I see room for both, since they’re not full synonyms. Expressible can refer to music, painting, gesture, and many other modes of expressions, whereas wordable is for words only: I like its specificity.
Hi Stan. Hope you’re doing well.
I look forward to your Sentence First emails and always enjoy the things that you discuss. You have a writer’s gift for noticing lovely, light touches that are easily missed by a casual reader – and are the difference between a good novel and one that you (jealously) wish you’d written yourself.
Case in point: “wordable awareness”. What a joy! And what a bastard Don DeLillo is for being the one who thought of it instead of me.
Thanks very much, Ken. I haven’t been blogging much these days, but comments from readers and curiosities from authors help nudge me back. DeLillo is someone I’ve read just a few books by but have always enjoyed, and this one had a lot going on in both style and content.
I’m afraid I can’t agree that the usage of this word was well done. Actually, I think it is quite opposite of well done.
In the first place, it’s a very uncommon obscure word. That does not in any way make it a good word. Authors should use common, easily understandable, concretely-definable words whenever possible. Precise words that may be less common should be used only when we want to be more precise, unless the goal is purple prose, which is a terrible goal.
But there is nothing precise about ‘wordable’, and so it has no advantage of being used that can overcome the disadvantage of it not being an easily understood or clear word, which is what the reader wants.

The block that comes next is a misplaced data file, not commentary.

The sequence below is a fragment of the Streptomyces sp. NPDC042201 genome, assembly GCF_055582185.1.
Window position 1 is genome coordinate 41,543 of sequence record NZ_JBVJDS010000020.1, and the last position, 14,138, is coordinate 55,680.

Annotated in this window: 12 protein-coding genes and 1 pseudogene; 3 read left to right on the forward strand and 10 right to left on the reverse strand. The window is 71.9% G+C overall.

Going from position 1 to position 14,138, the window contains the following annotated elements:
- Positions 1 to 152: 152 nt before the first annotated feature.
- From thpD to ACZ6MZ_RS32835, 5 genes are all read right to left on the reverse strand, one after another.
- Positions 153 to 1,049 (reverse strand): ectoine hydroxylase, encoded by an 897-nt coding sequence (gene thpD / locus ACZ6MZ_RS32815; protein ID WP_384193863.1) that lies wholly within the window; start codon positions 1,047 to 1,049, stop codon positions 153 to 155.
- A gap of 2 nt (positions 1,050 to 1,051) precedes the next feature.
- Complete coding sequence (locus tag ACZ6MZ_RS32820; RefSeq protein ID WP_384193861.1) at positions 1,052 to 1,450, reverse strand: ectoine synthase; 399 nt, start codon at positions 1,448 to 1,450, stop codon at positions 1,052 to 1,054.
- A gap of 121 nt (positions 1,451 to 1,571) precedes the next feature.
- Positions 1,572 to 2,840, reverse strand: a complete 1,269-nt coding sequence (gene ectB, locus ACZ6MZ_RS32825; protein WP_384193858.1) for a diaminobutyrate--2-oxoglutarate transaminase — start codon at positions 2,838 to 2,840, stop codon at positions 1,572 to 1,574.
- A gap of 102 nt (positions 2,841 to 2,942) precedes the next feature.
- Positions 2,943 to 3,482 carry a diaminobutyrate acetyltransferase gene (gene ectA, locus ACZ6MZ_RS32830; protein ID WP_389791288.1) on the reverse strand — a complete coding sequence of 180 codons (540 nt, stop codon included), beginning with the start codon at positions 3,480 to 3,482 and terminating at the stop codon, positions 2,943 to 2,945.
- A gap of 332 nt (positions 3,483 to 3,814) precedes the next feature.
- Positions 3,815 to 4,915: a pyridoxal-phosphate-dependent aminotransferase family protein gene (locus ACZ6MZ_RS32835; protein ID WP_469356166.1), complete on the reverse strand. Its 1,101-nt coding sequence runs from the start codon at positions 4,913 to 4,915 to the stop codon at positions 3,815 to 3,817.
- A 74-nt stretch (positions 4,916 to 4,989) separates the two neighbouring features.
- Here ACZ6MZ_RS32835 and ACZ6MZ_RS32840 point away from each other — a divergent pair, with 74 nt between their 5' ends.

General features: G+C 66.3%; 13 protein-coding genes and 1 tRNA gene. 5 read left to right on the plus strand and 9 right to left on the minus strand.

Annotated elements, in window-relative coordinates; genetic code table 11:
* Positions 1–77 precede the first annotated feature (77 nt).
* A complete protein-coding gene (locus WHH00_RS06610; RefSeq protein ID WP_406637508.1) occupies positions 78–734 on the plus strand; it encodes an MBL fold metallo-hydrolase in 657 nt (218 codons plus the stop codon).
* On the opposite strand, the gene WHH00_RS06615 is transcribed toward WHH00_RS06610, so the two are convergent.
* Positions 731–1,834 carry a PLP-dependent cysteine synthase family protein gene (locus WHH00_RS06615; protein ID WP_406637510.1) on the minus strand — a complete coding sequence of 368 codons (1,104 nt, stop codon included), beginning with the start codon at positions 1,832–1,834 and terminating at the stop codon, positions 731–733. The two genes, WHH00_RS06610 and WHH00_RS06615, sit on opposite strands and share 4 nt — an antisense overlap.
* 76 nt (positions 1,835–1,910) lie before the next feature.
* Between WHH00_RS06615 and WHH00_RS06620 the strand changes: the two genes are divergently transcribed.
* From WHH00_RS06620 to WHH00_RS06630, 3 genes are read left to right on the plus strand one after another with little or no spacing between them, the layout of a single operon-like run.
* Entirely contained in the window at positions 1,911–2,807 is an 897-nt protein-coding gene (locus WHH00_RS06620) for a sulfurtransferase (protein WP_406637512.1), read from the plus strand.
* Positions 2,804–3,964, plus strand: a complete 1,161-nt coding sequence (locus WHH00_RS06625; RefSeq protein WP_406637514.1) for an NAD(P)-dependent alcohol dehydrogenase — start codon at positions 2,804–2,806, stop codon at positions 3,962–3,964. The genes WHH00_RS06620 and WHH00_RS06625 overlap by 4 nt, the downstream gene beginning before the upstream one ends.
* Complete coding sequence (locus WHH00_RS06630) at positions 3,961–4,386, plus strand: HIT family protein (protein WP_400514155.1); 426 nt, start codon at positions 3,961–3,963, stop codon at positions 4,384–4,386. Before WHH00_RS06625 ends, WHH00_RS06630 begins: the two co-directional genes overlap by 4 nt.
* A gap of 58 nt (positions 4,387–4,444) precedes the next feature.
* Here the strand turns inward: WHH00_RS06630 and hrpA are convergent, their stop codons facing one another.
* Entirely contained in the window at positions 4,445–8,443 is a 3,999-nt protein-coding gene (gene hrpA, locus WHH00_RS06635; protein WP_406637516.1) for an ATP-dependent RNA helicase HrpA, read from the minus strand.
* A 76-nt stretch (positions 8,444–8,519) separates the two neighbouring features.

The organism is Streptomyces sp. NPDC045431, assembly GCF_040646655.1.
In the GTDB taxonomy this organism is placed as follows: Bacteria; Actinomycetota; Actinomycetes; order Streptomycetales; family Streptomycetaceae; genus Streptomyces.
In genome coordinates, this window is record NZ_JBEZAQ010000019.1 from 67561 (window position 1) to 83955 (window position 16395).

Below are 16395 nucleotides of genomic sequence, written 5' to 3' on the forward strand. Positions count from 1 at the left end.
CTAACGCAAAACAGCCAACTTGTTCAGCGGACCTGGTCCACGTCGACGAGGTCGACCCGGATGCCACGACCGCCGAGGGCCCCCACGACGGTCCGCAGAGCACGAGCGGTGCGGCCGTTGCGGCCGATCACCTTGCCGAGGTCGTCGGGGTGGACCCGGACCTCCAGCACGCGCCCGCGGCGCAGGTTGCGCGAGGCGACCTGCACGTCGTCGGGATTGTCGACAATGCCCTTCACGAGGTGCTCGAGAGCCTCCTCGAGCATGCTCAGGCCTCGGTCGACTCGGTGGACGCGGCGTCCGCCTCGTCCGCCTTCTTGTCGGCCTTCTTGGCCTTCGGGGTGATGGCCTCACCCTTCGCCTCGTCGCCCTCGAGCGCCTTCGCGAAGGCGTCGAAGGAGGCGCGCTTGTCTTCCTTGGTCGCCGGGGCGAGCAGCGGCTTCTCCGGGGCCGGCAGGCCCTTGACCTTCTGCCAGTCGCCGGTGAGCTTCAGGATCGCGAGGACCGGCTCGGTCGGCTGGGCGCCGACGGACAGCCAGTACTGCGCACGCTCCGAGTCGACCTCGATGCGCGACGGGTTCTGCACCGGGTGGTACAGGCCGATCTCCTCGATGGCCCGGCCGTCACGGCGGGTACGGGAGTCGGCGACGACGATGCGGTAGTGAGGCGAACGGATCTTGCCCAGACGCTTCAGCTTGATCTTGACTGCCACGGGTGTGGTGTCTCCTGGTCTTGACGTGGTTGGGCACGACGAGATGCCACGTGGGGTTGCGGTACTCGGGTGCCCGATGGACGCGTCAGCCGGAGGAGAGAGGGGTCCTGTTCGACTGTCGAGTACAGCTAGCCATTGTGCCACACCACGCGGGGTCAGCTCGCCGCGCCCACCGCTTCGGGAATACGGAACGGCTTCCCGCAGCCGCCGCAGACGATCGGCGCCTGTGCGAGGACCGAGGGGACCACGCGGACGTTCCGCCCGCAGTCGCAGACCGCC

Secondly, usage in this passage is completely not necessary and is redundant. The line could’ve been ended at the word ‘finally’ with an ellipsis after to get the effect of hesitation by the speaker or the speaker not at first knowing what to say. The author is telling us what will happen (in that phrase) and then immediately showing us what does happen in the next line of dialogue, and one of the most cardinal rules of writing is to not tell or show the reader what they already know or will quickly learn on their own.
But that is what this redundancy does. It violates that cardinal rule. Without it being telegraphed the way it is, the reader will use their own ability to instantly and obviously understand that it ‘seeped into wordable awareness’, from reading the next line of dialogue. They do not need to have the next line of dialogue telegraphed to them in such unnecessary clutter, which is actually condescending and an insult to the reader’s intelligence.
I see this as an amateurish rookie mistake.